Fighting Fear. Finding Power.
My Dad is one of the smartest men I know with a quiet strength I always admired. As his little girl, I would covet the time I spent with him – hanging out at the rink, swimming, serving as the ‘bat girl’ for his softball team or in my teens pocketing extra cash as the timekeeper for his hockey nights. But it was the games of catch we used to play that would later teach me an invaluable lesson.
I was never really athletically inclined but he would patiently show me how to throw a ball. Not just an underhand ball, oh no, the knuckleball, with its erratic, unpredictable motion. I would struggle with it and when it came time to catch a return I would look away, afraid it would hit me. “You have to face the ball if you’re going to catch it,” he would shout out. “ It might hit you, but you’ll get back up.”
The game of life can throw a mean knuckleball and sometimes it smacks you in the head. It’s during those times when subtle weapons can quickly change the power equation. It was during my transformation when it finally dawned on me what my father was trying to teach me years ago. It was never about baseball. It was about facing fear and finding my own weapon to beat it.
When anyone experiences a radical change like I did it’s a shock to your system. My body transformed before my mind had a chance to catch up with it. There were pieces of the journey that turned my life upside down and required adjustment. I’m not going to deny that it was at times terrifying and as much as I embraced it, I feared it.
The Iron Bar
In the spring of 2009 I had lost 70 pounds, had yet to lift a weight and was starting to worry about toning up loose skin. I decided to hire a personal trainer. In the beginning I would cringe when our session had to take place in the heavy free weight area where a daunting iron bar with racks of plates would glare at me. I still remember the shock and queasiness upon suggestion I would ever put the bar on my back.
But it was the squat rack, one iron bar racked with steel plates that I initially feared which became my safe haven; my suit of armor I could return to several times a week. It became my grounding – the only place where I could load up 95 lbs and put it on my back as a reminder of my starting point and how far I had come.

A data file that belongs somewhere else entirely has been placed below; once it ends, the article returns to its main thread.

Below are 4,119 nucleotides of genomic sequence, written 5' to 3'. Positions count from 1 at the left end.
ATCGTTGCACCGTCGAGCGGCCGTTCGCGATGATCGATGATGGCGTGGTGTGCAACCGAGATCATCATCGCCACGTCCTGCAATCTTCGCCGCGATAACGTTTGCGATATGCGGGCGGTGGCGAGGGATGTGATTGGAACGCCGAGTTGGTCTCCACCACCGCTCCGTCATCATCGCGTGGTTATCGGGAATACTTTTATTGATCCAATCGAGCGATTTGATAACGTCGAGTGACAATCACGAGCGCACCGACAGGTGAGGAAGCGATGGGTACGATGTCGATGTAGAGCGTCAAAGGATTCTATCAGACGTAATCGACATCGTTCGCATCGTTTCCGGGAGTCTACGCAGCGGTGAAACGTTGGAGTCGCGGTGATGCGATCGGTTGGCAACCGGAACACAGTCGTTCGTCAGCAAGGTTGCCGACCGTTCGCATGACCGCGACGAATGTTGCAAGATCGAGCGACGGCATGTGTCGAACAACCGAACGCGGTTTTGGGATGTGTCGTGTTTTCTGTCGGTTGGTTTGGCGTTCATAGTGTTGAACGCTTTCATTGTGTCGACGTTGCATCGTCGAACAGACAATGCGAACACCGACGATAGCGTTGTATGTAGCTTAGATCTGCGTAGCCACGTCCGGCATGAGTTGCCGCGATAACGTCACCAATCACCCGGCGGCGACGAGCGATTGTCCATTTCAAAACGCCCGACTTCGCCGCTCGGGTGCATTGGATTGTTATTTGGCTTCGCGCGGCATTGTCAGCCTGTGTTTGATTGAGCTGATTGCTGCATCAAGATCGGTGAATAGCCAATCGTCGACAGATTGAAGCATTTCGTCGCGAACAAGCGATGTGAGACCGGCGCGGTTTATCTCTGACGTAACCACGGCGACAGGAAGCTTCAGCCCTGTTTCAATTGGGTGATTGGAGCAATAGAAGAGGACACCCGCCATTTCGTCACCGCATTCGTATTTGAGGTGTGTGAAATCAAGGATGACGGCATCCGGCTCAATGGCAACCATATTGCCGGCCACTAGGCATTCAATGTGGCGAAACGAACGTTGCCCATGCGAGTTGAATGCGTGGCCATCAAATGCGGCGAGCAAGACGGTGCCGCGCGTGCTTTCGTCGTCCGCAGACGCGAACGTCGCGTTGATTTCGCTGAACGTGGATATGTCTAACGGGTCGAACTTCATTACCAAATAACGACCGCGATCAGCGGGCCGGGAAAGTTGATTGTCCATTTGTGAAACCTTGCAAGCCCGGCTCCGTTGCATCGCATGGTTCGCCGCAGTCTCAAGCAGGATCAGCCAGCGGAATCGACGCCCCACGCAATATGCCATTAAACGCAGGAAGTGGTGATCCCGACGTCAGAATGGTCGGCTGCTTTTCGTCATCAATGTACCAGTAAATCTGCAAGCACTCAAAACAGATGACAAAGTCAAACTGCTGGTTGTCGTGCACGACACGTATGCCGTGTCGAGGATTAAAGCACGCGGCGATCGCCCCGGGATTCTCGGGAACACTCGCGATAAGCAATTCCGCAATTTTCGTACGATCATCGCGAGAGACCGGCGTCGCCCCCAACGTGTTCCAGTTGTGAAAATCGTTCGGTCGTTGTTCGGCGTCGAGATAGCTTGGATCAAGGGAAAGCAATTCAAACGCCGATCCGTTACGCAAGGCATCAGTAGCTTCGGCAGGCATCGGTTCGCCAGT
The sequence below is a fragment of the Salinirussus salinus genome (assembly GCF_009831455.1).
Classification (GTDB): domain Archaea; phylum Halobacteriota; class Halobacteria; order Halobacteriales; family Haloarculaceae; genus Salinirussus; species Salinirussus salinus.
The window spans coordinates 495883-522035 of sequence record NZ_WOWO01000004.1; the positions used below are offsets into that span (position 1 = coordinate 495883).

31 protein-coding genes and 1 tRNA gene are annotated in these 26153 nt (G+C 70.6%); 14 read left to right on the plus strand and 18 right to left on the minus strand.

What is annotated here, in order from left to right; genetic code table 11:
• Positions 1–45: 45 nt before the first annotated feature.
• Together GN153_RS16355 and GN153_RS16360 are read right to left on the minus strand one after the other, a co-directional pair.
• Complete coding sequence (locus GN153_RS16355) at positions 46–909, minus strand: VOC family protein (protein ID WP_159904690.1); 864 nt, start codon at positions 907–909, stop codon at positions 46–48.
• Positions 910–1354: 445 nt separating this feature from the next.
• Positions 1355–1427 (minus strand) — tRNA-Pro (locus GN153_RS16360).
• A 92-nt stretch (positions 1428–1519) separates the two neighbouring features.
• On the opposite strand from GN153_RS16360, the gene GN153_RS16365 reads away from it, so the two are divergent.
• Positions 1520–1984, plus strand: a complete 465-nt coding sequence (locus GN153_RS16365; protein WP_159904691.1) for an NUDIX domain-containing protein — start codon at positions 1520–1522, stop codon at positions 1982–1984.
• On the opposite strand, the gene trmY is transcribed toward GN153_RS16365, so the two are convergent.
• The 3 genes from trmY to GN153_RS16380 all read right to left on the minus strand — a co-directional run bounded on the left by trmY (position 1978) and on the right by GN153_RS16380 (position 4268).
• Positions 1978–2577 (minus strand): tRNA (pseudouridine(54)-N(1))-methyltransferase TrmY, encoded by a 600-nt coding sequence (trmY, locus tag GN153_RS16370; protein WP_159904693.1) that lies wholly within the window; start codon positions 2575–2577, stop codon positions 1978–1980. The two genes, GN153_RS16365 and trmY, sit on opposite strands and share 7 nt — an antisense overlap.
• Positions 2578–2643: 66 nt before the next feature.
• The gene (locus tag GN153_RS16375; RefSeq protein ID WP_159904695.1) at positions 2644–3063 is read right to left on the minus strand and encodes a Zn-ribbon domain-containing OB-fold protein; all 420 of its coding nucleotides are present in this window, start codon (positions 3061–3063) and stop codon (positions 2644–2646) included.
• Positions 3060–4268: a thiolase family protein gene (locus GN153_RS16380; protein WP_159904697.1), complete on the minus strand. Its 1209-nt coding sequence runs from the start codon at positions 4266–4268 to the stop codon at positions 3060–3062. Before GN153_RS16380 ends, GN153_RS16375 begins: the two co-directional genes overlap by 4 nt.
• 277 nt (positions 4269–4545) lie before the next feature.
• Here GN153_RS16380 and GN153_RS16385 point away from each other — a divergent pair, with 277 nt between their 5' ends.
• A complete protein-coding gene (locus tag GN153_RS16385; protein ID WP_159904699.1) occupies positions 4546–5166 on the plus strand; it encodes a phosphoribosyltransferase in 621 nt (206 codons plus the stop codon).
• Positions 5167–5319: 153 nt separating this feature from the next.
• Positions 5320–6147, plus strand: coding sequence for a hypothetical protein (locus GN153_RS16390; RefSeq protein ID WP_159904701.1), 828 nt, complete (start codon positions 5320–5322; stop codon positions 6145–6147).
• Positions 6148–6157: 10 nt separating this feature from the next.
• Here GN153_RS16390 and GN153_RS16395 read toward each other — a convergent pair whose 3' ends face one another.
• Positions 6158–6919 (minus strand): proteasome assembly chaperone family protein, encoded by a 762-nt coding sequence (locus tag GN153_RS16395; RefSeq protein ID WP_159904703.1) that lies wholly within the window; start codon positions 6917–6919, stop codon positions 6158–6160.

That piece of iron is my weapon of strength and not just in the physical sense. I believe strength is knowing the things that speak for you. It’s about having two hearts, one that beats louder than the other slowing down from exhaustion or self-defeat.
Each rep on that rack built me back up physically and mentally. I had found a place of tranquility, fearlessness and freedom all wrapped up in one.
The squat rack still holds that special connection. Earlier this week I broke my personal record weight. The number doesn’t really matter, it’s what it still represents – a badge of courage in how I conquered my own fears.
There’s a lesson in this – it’s through the very things that cause you shame where you can find your greatest source of energy and stamina to stick with it. Finding your own place of inner strength will move you closer to what you desire.
Ask yourself when you are on the verge of a breakthrough – maybe it’s the first ten pounds, in the home stretch of a personal goal or getting your nutrition on track – what is holding you back?
Nelson Mandela said: “Our deepest fear is not that we are inadequate. Our deepest fear is that we are powerful beyond measure.”
Follow your fear, find your weapon and you will conquer any enemy that can kill your dreams.